Glory be to God Δόξα εν υψίστοις Gloria in excelsis on high, and in OeQ, kai étè yộis ei. Deo, et in terra pax earth peace, good- pývn, év úv@pótous eủ- hominibus bonæ vowill towards men. δοκία, αίνουμέν σε, εύ- luntatis. Laudamus We praise thee, we λογουμέν σε, προσ- te, benedicimus te, bless thee, we glo- KUVOūpév de, docolo adoramus te, glorirify thee, we give yoûpév ce, eu xaplotoù- ficamus te, gratias thanks to thee for μέν σοι, διά την μεγά- agimus tibi propter thy great glory, O λην σου δόξαν, κύριε magnam gloriam tuLord God, heavenly Baoileū, érovpávie Oel, am, Domine Deus, King, God the Fa- llarnp Tavtokpátwp, Rex cælestis, Deus ther Almighty. kúpie vie povoyevn ’In- Pater omnipotens. Ο Lord, the only- σού Χριστέ, και "Αγιον
Domine Fili uni.
nard. p. 1.
• Sacramentar. Gregorii Me- nico, sive diebus festis. A
Item dicitur Glo- Presbyteris autem minime diria in excelsis Deo, si Episcopus citur, nisi solo in Pascha.” fuerit, tantummodo die Domi
begotten Son Jesu Πνεύμα. Κύριε ο Θεός, genite Jesu Christe, Christ; O Lord God, ó åuvos roll Ocoû, ó Domine Deus, AgLamb of God, Son vios Toũ Taroos, ở đỉ- nus Dei, Filius Paof the Father, that pwv tås åpaprias toll tris, qui tollis pectakest
away the sins κόσμου, ελέησον ημάς, cata mundi miserere of the world, have ó aipwv rås åpaprias nobis, qui tollis pecmercy upon us. Thou ToŨ Kóg uov a póodeçal cata mundi suscipe that takest away the την δέησιν ημών, και deprecationem nossins of the world, καθήμενος εν δεξιά του tram, qui sedes ad have mercy upon us. Πατρός ελέησον ημάς, dexteram Patris miThou that takest a- "Οτι συ ει μόνος άγιος, serere nobis,
quoway the sins of the συ ει μόνος κύριος, Ιη- niam tu solus sancworld, receive our σούς Χριστός εις δόξαν tus, tu solus Domiprayer. Thou that θεού Πατρός. 'Αμήν Ρ. nus, tu solus altissisittest on the right
mus, Jesu Christe, hand of God the Fa
cum Sancto Spiritu ther, have mercy
in gloria Dei Patris. upon us. For thou
Amen 9. only art holy; thou only art the Lord ; thou only, O Christ, with the Holy Ghost, art most high in the glory of God the Father. Amen.
THE FINAL BENEDICTION.
There are two places in which chiefly we find the benedictions of the people to have occurred in primitive liturgies : first, before communion ; secondly, after it. The former I have already considered in section xii, in treating of the absolution. It remains now to consider the latter. In the ancient liturgies of the east we generally find the benedictions by the bishops and presbyters to have been more long and comprehensive than those of the west. In the Gallican and Spanish liturgies, however, which appear to have been imitated by the ancient English church during the time of the Saxon monarchs, blessings of considerable length are also found". Long prayers of benediction occur in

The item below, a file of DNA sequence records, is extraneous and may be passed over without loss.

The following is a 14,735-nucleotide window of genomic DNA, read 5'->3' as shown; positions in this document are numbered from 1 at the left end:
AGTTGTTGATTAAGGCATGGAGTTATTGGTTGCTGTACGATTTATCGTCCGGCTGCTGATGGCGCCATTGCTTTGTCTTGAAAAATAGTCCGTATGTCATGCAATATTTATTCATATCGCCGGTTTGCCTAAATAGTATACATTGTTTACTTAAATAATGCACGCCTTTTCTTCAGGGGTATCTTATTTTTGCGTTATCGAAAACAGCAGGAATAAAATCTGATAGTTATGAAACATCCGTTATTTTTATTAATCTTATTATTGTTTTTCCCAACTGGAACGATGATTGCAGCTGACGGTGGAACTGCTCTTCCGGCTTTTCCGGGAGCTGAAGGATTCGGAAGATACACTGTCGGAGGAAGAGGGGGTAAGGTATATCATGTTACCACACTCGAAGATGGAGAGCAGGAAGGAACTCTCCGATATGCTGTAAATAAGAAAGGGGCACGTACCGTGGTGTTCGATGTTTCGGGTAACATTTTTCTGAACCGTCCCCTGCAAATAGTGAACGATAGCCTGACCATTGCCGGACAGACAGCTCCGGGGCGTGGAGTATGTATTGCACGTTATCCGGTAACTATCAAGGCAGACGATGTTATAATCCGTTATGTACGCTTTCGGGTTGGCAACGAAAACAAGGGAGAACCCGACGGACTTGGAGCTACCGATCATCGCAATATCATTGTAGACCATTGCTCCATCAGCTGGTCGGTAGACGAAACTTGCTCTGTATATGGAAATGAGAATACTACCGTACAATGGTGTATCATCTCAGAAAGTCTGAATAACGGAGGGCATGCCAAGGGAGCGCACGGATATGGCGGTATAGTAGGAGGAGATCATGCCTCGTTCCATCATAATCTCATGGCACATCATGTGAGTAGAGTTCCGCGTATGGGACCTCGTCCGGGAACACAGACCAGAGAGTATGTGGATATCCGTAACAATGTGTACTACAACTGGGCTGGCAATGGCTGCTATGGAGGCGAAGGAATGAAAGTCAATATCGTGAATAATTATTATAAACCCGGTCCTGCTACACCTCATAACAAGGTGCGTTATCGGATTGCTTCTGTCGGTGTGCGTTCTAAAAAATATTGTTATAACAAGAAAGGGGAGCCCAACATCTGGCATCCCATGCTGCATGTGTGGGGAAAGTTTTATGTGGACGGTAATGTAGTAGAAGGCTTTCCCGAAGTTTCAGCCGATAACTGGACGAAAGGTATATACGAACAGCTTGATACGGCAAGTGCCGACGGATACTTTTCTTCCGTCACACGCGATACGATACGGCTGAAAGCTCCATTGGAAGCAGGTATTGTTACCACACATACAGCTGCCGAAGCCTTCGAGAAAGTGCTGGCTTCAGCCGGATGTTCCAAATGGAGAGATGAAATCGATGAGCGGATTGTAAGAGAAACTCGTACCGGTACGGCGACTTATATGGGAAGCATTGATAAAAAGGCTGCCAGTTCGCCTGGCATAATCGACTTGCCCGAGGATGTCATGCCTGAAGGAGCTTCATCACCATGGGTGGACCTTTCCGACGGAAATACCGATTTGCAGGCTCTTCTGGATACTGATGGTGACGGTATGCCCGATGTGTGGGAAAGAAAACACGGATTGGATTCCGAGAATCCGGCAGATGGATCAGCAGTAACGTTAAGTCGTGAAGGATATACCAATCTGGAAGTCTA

p From the Alexandrian MS. copied by Dr. Smith, Account of the Greek Church, &c. p. 295. In this MS. it is entitled, υμνός εωθινός.
q Mabillon, Museum Itali. cum, tom. i. p. 281. Muratori Liturg. Rom. tom. ii. p. 780. Miss. Sarisb. fol. lxxii. Miss. Ebor. et Herefordens.
r the Alexandrian liturgies, like our own, after thanksgivings. A benediction of the same sort occurs in the Constantinopolitan liturgy, and in that of Cæsarea : the same may be said of that of Antioch In the Roman liturgy also a benediction has been used in latter times, which Bona does not consider to be of any considerable antiquityų. The formulary which we use is more comprehensive than many benedictions that have been used in the west, and seems to be a judicious enlargement of benedictions which were used in the English church perhaps before the year 600.
The peace of God, which Benedictio Dei Patris omni. passeth all understanding, keep potentis et Filii, et Spiritus your hearts and minds in the Sancti, maneat semper vobisknowledge and love of God,
r Mabillon de Liturgia Gallicana. Missale Gothicum, p. 189, &c. and p. 451. The MS. sacramentary of the AngloSaxon church of the ninth or tenth century, given by Leofricus to the church of Exeter, now in the Bodleian library, contains long benedictions of the same kind, as does also the ancient sacramentary of the English Benedictines, published by Schultingius, tom. iv.
p. 177 s Liturgia Basilii Renaudot, tom. i. p. 25. Cyrilli, p. 51.
t Liturgia Chrysost. Goar, p. 85. Basilii ibid. p. 175. Liturgia Jacobi Syr. Renaud. tom. ii. p. 42. Jacobi Græc. Asseman, Codex Liturg. tom. v. p. 62. Apost. Const. lib. viii. c. 15. p. 406. ed. Clerici.
u Bona, Rer. Liturg. lib. ii. c. 20. No.4. p. 515. v Saxon Office in Appendix M